“What makes the parish work is that so many people are involved in ministry and so many are also prepared to take responsibility for the activities in the parish. The various groups in the parish have always been prepared to be involved in the total parish family and to co-ordinate many of the events that we celebrate. We have also been very fortunate in the wonderful and unique qualities of the priests who have ministered here throughout the years,” he said.
Monsignor Ron is assisted by “wealth of knowledge” Joyce, the sacramental co-ordinator Maria Hyson and members of the office staff Michelle Sultana and Joe Clemson.
Joyce has been a parishioner of St Andrew’s since 1980 and has worked on and off for the parish since 1983.
“My first role was typing the bulletin, which would take me a couple of hours a week. Fr Ken Byrne did his own parish administration, and he had friends that used to do his typing. As they got older and he got older, he went looking for younger people and I just happened to be in the right place at the right time.
“I’ve gone from part time to working five days a week to now working one day a fortnight.
“I was originally from Toongabbie and it was ‘if you wanted things to work, you have to put the effort in.’ When I came to Marayong, I wanted my children to have the same relationship with their church that I had with mine, and it just grew.”
“Joyce knows everything about the place, so she comes in and answers any questions that Joe and company have got, so she’s the support person, but the one of oversight as well,” Monsignor Ron said.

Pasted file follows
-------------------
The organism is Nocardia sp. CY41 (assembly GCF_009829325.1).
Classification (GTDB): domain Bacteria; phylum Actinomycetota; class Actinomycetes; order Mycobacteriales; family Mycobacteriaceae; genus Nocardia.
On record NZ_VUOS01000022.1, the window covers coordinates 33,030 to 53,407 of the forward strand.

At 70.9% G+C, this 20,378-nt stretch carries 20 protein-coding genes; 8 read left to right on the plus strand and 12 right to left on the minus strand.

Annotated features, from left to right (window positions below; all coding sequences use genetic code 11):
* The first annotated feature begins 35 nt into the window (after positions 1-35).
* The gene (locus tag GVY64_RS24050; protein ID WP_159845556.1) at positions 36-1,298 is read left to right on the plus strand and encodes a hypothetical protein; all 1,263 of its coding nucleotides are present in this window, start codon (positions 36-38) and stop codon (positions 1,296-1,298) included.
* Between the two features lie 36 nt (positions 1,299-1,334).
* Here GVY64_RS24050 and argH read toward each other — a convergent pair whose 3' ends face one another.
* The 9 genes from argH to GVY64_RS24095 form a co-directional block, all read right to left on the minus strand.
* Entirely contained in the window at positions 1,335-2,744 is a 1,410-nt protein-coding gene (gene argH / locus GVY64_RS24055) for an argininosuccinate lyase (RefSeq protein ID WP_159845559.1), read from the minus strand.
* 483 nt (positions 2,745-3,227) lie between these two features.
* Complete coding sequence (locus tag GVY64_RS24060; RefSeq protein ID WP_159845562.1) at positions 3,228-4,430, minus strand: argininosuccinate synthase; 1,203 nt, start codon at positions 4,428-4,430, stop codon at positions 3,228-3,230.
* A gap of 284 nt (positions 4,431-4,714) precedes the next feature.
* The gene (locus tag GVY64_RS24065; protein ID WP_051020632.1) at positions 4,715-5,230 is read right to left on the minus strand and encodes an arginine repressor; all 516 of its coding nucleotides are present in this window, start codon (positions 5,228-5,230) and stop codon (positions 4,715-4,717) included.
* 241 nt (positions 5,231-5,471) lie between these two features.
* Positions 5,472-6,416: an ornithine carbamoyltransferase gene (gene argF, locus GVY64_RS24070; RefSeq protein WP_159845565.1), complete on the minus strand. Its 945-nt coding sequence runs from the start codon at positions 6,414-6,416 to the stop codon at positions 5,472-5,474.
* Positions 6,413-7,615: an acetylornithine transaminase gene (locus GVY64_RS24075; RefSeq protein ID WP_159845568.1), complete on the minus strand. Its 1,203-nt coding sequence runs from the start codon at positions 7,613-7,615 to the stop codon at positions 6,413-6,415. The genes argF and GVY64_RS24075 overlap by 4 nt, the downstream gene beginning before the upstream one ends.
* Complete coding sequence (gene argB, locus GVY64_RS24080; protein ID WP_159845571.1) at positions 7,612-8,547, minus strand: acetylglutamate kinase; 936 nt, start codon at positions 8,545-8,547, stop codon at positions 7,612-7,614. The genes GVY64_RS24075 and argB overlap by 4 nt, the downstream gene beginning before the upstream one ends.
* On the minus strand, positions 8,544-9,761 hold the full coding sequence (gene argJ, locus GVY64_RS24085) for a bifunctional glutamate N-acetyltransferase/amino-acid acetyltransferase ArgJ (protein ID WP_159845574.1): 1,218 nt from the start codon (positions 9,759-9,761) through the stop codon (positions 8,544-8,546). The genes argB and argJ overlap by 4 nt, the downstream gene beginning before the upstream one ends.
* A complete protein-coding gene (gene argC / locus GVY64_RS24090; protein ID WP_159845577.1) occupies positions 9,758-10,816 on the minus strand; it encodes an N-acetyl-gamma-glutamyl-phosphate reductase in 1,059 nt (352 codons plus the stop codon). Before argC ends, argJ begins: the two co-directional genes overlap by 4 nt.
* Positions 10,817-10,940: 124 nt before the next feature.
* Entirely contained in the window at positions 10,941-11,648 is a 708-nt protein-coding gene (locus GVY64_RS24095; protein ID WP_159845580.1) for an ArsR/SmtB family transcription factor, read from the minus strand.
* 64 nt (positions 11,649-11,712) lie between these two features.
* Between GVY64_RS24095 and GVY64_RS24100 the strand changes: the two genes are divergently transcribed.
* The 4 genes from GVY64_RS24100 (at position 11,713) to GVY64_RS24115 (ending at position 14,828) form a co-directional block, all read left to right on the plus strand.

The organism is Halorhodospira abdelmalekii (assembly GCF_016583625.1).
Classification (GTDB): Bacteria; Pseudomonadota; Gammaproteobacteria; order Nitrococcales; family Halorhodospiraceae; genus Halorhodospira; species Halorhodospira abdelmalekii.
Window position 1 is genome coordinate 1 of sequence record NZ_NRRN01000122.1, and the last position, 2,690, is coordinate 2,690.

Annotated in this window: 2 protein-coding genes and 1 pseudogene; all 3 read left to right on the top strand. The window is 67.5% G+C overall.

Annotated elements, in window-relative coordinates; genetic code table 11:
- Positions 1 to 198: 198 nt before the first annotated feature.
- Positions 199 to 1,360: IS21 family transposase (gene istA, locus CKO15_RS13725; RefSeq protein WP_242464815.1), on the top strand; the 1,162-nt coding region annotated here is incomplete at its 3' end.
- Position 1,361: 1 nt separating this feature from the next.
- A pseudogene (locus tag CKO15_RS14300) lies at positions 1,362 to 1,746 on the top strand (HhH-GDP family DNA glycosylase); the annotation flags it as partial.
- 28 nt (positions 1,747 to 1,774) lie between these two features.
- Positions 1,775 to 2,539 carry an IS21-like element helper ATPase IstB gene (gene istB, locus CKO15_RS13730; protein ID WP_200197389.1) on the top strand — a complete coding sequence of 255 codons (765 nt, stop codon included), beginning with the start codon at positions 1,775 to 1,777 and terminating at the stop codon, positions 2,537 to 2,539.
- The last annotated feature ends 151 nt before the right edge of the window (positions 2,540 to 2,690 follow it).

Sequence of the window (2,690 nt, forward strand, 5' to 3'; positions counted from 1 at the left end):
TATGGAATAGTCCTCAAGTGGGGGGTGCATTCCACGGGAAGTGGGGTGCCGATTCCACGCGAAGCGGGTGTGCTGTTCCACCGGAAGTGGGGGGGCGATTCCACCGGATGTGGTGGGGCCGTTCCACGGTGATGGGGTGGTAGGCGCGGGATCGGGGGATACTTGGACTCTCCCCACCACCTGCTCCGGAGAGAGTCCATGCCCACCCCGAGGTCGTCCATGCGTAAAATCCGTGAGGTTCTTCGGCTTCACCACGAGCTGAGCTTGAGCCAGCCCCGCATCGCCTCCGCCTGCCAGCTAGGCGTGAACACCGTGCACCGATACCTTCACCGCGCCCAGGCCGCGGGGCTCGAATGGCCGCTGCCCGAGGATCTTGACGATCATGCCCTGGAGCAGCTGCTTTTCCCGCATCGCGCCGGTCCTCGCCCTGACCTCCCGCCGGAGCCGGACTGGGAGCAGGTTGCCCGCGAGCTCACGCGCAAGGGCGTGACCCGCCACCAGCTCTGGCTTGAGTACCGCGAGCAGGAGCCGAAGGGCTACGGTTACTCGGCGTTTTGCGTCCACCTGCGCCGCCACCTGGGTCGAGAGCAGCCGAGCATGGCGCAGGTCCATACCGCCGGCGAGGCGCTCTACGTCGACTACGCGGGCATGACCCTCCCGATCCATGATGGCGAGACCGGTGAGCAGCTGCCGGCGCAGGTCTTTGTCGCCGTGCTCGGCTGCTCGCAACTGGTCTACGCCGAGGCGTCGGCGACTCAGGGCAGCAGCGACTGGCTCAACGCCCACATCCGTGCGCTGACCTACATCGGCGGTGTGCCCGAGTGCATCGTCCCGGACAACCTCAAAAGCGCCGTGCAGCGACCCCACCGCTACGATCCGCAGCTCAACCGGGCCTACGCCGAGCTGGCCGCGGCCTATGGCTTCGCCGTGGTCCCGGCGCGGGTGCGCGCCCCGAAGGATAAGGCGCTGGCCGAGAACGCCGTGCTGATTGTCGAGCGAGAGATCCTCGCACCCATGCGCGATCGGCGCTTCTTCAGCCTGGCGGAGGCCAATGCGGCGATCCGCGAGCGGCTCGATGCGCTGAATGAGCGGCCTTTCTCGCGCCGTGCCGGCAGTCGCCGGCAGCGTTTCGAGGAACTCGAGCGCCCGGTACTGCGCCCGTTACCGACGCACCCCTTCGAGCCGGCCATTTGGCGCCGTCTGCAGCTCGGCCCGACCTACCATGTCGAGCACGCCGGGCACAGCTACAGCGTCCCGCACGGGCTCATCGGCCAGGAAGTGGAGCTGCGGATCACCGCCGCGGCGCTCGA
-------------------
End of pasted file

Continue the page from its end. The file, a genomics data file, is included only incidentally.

Joe Clemson started working for the parish in June 2013 but had previously volunteered during the mid 1970s and 1980s mowing the lawns.
“My family were parishioners of the church that had the Mass on at the appropriate time to fit in with my father’s shifts, so it was here, Doonside, Blacktown and Seven Hills.”
On a given weekend, St Andrew’s has a total of between 2,300 and 2,400 people attend its four weekend Masses – Saturday Vigil 6pm and Sunday 7.30am, 8.45am and 10.30am.
“We have one of the highest percentage Mass attendance of any parish in this diocese at about 27%,” Monsignor Ron said.
“We have been gifted by a great multicultural parish with people who have come with their own approach to faith from all over the world and have been willing to share it. One of the wonderful gifts has been the number of young people involved in the parish and in the celebration of the liturgy. It is a real treasure to have whole families coming together to celebrate Mass.
“I’ve had over 20 assistant priests since I’ve been here, some staying for six months, some for a couple of years, some coming back from leave. We’ve had priests from all around the world, all of whom have added to my understanding of priesthood and also have added to the culture of the parish. Each of them has brought their own gifts and talents.”